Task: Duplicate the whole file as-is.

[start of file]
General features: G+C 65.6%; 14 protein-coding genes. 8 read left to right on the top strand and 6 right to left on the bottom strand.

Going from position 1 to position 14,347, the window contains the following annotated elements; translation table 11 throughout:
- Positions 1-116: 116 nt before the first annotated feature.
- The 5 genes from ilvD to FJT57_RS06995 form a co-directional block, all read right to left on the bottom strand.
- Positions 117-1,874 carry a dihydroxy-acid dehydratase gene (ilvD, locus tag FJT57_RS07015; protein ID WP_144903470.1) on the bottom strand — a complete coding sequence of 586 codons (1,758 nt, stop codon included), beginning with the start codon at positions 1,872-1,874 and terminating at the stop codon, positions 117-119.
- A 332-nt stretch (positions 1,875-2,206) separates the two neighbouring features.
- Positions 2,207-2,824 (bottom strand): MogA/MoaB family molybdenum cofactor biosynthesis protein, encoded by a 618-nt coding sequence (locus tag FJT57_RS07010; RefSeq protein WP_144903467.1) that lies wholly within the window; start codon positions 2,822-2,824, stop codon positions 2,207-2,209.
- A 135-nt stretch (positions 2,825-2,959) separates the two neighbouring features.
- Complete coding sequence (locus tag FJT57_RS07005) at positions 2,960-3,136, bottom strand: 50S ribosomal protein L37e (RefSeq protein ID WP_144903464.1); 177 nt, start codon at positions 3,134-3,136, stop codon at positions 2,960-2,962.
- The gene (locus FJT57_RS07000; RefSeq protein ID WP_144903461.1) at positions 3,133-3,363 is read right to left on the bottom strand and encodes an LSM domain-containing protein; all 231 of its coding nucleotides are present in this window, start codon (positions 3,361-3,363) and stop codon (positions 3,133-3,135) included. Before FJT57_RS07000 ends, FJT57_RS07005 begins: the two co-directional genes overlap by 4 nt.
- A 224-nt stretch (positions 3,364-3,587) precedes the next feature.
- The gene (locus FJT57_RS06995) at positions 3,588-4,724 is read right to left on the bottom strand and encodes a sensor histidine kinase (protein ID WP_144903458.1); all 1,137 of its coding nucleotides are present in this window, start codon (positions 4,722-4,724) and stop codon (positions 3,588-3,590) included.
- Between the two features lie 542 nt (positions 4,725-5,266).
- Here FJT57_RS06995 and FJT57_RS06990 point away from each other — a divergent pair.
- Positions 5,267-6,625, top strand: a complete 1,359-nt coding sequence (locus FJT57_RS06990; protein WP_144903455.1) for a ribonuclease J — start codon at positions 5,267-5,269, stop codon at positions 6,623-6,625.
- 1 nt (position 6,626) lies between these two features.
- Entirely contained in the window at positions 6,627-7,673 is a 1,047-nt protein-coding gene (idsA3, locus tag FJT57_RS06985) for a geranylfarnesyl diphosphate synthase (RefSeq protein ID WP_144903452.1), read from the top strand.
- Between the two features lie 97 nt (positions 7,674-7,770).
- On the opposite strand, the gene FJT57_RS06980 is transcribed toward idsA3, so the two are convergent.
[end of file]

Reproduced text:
General features: G+C 65.6%; 14 protein-coding genes. 8 read left to right on the top strand and 6 right to left on the bottom strand.

Going from position 1 to position 14,347, the window contains the following annotated elements; translation table 11 throughout:
- Positions 1-116: 116 nt before the first annotated feature.
- The 5 genes from ilvD to FJT57_RS06995 form a co-directional block, all read right to left on the bottom strand.
- Positions 117-1,874 carry a dihydroxy-acid dehydratase gene (ilvD, locus tag FJT57_RS07015; protein ID WP_144903470.1) on the bottom strand — a complete coding sequence of 586 codons (1,758 nt, stop codon included), beginning with the start codon at positions 1,872-1,874 and terminating at the stop codon, positions 117-119.
- A 332-nt stretch (positions 1,875-2,206) separates the two neighbouring features.
- Positions 2,207-2,824 (bottom strand): MogA/MoaB family molybdenum cofactor biosynthesis protein, encoded by a 618-nt coding sequence (locus tag FJT57_RS07010; RefSeq protein WP_144903467.1) that lies wholly within the window; start codon positions 2,822-2,824, stop codon positions 2,207-2,209.
- A 135-nt stretch (positions 2,825-2,959) separates the two neighbouring features.
- Complete coding sequence (locus tag FJT57_RS07005) at positions 2,960-3,136, bottom strand: 50S ribosomal protein L37e (RefSeq protein ID WP_144903464.1); 177 nt, start codon at positions 3,134-3,136, stop codon at positions 2,960-2,962.
- The gene (locus FJT57_RS07000; RefSeq protein ID WP_144903461.1) at positions 3,133-3,363 is read right to left on the bottom strand and encodes an LSM domain-containing protein; all 231 of its coding nucleotides are present in this window, start codon (positions 3,361-3,363) and stop codon (positions 3,133-3,135) included. Before FJT57_RS07000 ends, FJT57_RS07005 begins: the two co-directional genes overlap by 4 nt.
- A 224-nt stretch (positions 3,364-3,587) precedes the next feature.
- The gene (locus FJT57_RS06995) at positions 3,588-4,724 is read right to left on the bottom strand and encodes a sensor histidine kinase (protein ID WP_144903458.1); all 1,137 of its coding nucleotides are present in this window, start codon (positions 4,722-4,724) and stop codon (positions 3,588-3,590) included.
- Between the two features lie 542 nt (positions 4,725-5,266).
- Here FJT57_RS06995 and FJT57_RS06990 point away from each other — a divergent pair.
- Positions 5,267-6,625, top strand: a complete 1,359-nt coding sequence (locus FJT57_RS06990; protein WP_144903455.1) for a ribonuclease J — start codon at positions 5,267-5,269, stop codon at positions 6,623-6,625.
- 1 nt (position 6,626) lies between these two features.
- Entirely contained in the window at positions 6,627-7,673 is a 1,047-nt protein-coding gene (idsA3, locus tag FJT57_RS06985) for a geranylfarnesyl diphosphate synthase (RefSeq protein ID WP_144903452.1), read from the top strand.
- Between the two features lie 97 nt (positions 7,674-7,770).
- On the opposite strand, the gene FJT57_RS06980 is transcribed toward idsA3, so the two are convergent.